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Mental Health

'Filling a gap': Does Ireland rely too much on mental health charities?

What role do charities play in providing mental health supports in Ireland?

CHARITIES PLAY A key role in Ireland’s mental health sector, but does the State rely too much on voluntary organisations to provide such essential services? 

Non-profit and community groups have historically provided care to people with mental health difficulties – alongside decades where institutionalisation was the main method of treatment for mental illness.

This changed in the past 70 years or so as treatment moved towards medical care and the State got more involved. This has led to the current mental health system in Ireland which combines public, private and voluntary services. 

As of now, the HSE provides mental health services across the country but many of its general mental health supports listed online link back to voluntary groups, many of which do receive State funding. 

Martin Knapp, a professor of health and social care policy at the London School of Economics and Political Science, said it is relatively normal in Europe for governments to rely on charities to provide at least some mental health services. 

“The first mental health services, if we can call them that, would have been within the charity sector linked to churches and other faith-based organisations,” he told The Journal

“That’s where the roots lie. And then it was only in relatively recent history, maybe the last 200 years or 150 years, that government started to get involved in that.”

People experiencing mental illness in Ireland in parts of the 19th century and first half of the 20th century were often treated in institutions.

The first high-security psychiatric hospital was set up in Ireland in the 19th century in the form of a ‘criminal lunatic asylum’, according to a 2007 report on mental health policy in Europe.  

Ireland and many other countries have largely moved away from this history of institutionalisation, but it remains in some parts of the world.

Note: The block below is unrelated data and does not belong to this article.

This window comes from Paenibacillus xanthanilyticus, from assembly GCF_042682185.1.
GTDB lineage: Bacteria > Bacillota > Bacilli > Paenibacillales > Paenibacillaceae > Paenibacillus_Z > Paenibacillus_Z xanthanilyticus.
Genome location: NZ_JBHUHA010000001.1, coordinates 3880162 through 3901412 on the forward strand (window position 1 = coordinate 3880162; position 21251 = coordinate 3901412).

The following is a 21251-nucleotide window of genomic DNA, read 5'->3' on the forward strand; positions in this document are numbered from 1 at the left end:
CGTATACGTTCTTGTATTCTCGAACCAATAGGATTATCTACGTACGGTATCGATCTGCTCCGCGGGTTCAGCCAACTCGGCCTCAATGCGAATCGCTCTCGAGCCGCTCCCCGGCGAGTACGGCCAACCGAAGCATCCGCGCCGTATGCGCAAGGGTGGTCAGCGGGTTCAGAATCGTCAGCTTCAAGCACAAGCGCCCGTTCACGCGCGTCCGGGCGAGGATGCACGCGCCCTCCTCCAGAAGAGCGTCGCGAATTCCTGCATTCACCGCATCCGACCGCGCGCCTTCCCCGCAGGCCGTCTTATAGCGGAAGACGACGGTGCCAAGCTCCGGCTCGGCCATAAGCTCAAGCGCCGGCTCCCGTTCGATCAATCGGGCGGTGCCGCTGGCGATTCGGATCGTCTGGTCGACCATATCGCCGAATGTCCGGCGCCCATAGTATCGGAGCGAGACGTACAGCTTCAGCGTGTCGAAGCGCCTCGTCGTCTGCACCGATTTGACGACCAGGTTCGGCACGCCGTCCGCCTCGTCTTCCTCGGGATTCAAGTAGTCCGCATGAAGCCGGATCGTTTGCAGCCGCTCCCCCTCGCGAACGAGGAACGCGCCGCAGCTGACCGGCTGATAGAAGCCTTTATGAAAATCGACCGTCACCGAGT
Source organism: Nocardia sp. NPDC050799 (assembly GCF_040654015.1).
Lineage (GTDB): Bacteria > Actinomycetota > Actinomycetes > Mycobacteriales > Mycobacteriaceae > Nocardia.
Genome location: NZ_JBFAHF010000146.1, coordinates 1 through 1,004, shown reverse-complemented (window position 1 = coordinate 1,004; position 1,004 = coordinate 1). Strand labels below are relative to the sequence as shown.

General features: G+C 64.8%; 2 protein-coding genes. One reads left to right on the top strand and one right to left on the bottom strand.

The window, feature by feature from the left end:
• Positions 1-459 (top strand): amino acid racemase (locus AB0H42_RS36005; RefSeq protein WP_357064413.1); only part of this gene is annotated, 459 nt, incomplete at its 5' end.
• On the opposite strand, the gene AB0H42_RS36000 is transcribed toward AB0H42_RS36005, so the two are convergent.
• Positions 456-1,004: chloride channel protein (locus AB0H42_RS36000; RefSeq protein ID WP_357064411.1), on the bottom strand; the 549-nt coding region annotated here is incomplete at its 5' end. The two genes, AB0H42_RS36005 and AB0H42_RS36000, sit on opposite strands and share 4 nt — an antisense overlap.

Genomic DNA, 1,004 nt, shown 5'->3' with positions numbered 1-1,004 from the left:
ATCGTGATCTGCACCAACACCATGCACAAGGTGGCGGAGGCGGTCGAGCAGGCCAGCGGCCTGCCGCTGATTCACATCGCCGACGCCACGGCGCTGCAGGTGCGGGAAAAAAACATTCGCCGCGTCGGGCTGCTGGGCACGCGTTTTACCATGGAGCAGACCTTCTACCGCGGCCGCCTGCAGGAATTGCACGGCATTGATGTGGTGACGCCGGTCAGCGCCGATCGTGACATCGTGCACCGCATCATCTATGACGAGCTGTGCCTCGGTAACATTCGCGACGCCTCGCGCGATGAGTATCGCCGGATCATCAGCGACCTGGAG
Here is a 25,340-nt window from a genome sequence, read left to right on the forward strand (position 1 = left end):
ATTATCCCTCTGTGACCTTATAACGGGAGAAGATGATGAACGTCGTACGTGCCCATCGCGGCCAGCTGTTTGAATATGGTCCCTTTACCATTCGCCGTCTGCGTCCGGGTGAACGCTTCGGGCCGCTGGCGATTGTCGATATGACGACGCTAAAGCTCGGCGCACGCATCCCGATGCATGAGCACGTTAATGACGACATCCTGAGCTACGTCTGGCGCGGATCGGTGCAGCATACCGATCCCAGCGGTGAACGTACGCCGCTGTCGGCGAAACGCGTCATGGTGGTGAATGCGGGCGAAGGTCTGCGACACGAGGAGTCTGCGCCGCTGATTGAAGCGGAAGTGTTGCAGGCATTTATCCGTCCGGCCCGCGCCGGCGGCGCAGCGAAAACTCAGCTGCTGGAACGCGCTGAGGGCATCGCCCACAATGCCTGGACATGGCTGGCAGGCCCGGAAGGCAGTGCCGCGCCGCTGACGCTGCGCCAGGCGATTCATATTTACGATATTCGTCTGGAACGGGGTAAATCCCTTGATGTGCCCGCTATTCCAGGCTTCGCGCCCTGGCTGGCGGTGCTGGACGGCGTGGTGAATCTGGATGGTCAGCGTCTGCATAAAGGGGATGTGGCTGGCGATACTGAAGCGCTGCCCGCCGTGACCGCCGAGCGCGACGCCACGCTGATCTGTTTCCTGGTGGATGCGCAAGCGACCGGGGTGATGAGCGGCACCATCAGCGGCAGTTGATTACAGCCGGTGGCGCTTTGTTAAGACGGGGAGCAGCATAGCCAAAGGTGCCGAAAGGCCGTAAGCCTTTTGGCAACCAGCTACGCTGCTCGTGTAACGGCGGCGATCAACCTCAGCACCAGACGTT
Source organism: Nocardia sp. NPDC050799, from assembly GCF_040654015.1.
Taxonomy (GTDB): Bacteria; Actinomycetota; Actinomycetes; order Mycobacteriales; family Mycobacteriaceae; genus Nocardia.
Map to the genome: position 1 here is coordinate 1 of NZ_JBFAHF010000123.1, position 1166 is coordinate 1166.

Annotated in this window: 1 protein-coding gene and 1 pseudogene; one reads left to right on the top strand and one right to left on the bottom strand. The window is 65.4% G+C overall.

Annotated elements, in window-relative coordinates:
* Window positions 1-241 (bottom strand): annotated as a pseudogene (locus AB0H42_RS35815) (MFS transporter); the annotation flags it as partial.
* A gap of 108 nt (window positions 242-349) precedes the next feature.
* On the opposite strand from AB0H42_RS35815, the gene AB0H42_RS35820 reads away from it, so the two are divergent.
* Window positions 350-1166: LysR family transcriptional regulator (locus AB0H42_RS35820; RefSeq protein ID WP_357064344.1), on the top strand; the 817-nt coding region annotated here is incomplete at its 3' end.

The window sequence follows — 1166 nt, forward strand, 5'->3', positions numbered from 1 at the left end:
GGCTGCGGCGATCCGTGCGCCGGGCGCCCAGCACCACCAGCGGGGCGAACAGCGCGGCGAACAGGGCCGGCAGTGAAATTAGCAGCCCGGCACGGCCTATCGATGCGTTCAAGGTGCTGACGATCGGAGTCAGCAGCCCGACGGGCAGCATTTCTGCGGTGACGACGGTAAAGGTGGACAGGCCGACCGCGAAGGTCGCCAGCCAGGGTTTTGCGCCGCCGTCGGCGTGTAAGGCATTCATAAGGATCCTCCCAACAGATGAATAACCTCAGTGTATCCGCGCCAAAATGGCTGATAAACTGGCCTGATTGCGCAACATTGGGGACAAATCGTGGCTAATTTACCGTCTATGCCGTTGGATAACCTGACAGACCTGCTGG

A study published in 2021 on mental healthcare in eastern Europe and central Asia said Ukraine continues to rely heavily on institutionalisation as a main form of mental health treatment. 

Almost 90% of Ukraine’s mental health funding is used for inpatient psychiatric care, according to the study released before Russia’s invasion. 

Knapp said the charitable sector has a mixed history, but an overall “good reputation for doing things in the mental health area” at this stage. 

Given the sensitivities around mental illness, given the stigma, the shame that some people feel and discrimination they experience, I think many of those individuals do find the role of different charities and similar organisations to be really supportive. 

He said there is a degree of “social responsibility” to ensure services like helplines are in place but that “the service itself doesn’t have to be delivered by public sector bodies”.  

“I think maybe it’s something that we should be doing as citizens to say that we should be funding those services,” he said. 

“But perhaps they would have better engagement with people who are going through a crisis, if they are not seen to be associated with the State.” 

Ivan Cooper, director of advocacy with The Wheel – a national association for charities and voluntary organisations, said Ireland’s mental health sector is “very much a hybrid system” between State, voluntary and private services.

But he said there are questions to be raised about whether essential public services ought to be funded mainly by donations from the public. 

“There’s a strong argument that they shouldn’t, and that the government should be moving to fund, or partly-fund, or at least sufficiently fund and enable those services to be sustainable in the long run,” Cooper said. 

“Given the hybrid nature of public services in Ireland, and given that so many of our essential public services are in fact delivered by charitable organisation often funded or part-funded by the state, it is time that the funding of these services is put on a sustainable footing.

There is a general sense that what we now need is a more effective way of doing partnership working.

This was a key recommendation in an independent 2018 report on the role of voluntary organisations in publicly funded health and personal social services. 

The group behind the report said it believed the voluntary sector should stay but with a need to recognise it as legally separate and enable it to work closer with the State.